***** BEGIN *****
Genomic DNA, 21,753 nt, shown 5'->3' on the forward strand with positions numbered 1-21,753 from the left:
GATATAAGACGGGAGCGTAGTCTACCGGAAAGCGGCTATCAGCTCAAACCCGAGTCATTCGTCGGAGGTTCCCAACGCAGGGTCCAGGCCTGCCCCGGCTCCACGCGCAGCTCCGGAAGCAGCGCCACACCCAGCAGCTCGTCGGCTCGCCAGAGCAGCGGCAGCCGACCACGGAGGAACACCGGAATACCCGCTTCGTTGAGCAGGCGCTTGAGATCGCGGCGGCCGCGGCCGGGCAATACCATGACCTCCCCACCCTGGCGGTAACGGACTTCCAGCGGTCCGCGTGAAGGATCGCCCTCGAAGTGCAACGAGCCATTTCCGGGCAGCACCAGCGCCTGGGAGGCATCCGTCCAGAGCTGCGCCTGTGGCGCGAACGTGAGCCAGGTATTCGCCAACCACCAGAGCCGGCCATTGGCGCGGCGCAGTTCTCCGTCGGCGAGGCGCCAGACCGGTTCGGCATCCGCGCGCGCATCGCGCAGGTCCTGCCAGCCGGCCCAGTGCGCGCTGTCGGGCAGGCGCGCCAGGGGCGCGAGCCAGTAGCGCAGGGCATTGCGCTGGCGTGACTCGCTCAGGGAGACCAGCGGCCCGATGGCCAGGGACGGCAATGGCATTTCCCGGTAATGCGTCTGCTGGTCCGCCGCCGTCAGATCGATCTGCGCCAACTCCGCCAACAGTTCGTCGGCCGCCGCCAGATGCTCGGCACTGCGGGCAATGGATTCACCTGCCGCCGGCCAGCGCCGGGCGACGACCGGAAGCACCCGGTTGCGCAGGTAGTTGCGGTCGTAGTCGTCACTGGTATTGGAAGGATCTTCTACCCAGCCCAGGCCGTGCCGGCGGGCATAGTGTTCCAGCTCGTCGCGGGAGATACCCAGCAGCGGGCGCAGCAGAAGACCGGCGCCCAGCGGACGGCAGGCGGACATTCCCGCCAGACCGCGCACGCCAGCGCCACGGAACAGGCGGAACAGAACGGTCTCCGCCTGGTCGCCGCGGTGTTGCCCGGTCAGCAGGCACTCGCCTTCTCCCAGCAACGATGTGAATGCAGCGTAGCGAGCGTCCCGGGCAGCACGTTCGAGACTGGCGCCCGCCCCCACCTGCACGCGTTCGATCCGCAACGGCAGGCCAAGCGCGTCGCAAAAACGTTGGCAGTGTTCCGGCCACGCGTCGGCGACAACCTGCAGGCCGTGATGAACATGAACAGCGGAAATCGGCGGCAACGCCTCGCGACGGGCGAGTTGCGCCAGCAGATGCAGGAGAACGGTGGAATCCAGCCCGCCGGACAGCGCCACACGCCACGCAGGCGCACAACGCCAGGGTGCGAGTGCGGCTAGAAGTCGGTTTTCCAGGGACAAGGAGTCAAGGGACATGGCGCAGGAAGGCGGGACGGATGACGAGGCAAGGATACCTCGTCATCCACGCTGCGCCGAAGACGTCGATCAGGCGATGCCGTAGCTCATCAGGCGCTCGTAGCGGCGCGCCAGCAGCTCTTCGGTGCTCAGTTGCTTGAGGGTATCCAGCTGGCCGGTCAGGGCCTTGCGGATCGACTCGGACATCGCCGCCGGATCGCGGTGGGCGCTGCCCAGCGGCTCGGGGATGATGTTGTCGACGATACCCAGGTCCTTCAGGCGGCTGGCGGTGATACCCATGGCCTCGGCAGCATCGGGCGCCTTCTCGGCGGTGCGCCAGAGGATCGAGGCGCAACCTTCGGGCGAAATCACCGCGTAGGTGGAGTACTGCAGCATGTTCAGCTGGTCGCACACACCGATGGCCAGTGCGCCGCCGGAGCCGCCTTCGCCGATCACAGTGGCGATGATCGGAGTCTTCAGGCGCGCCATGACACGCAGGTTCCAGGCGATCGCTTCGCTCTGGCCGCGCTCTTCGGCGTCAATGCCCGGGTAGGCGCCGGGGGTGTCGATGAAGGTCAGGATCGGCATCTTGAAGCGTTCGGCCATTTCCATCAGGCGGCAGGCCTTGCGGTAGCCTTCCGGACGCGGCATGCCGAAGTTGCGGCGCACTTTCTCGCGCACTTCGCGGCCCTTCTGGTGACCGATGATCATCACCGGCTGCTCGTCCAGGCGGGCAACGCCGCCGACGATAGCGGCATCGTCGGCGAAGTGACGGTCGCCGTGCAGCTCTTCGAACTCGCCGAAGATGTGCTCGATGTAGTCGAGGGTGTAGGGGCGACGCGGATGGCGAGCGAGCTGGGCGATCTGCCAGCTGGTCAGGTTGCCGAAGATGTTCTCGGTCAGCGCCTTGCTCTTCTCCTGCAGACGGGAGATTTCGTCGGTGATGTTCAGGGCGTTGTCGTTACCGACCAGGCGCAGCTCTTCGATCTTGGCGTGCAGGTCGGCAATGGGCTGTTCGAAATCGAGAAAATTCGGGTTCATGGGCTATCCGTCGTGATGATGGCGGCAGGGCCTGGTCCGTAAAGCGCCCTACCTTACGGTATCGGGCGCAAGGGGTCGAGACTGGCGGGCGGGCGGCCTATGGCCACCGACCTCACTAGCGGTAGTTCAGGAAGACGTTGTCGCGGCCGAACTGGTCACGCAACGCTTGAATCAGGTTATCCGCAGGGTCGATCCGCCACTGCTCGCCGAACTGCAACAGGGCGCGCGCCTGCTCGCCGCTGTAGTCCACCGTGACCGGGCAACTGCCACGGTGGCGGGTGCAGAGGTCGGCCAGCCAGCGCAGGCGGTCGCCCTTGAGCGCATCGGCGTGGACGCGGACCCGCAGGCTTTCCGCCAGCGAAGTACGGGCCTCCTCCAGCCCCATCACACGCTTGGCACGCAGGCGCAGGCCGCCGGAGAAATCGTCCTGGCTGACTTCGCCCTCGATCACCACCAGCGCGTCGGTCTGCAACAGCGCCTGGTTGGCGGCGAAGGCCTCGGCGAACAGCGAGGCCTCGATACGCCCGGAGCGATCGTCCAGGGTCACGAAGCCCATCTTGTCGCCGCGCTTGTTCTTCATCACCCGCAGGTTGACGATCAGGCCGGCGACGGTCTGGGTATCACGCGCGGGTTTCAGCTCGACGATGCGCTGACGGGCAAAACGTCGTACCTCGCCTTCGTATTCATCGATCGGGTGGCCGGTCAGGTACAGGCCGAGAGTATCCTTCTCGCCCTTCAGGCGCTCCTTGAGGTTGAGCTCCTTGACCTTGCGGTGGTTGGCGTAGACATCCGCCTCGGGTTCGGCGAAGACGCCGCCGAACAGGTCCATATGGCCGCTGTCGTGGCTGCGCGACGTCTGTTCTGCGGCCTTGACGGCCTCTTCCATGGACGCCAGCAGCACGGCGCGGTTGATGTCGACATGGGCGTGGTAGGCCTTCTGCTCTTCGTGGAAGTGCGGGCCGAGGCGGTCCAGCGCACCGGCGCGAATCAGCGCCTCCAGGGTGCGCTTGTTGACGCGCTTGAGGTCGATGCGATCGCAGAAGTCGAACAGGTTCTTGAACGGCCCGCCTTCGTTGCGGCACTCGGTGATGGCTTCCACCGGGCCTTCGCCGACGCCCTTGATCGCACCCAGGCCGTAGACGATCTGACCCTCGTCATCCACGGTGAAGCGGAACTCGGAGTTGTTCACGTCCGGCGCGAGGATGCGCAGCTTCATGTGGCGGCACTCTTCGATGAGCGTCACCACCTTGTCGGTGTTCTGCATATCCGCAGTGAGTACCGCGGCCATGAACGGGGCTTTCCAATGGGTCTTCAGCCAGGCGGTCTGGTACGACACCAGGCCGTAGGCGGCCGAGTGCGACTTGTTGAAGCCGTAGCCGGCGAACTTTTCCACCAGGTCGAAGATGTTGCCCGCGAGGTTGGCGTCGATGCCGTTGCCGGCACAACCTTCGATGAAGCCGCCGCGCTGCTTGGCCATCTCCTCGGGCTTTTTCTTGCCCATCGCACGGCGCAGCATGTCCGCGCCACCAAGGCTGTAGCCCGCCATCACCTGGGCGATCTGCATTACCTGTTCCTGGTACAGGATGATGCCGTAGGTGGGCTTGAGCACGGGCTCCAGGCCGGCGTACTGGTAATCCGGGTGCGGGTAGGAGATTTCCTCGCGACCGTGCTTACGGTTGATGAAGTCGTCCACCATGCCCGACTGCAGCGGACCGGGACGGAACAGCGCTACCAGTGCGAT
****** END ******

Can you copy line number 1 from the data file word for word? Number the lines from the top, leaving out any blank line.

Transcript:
Genomic DNA, 21,753 nt, shown 5'->3' on the forward strand with positions numbered 1-21,753 from the left: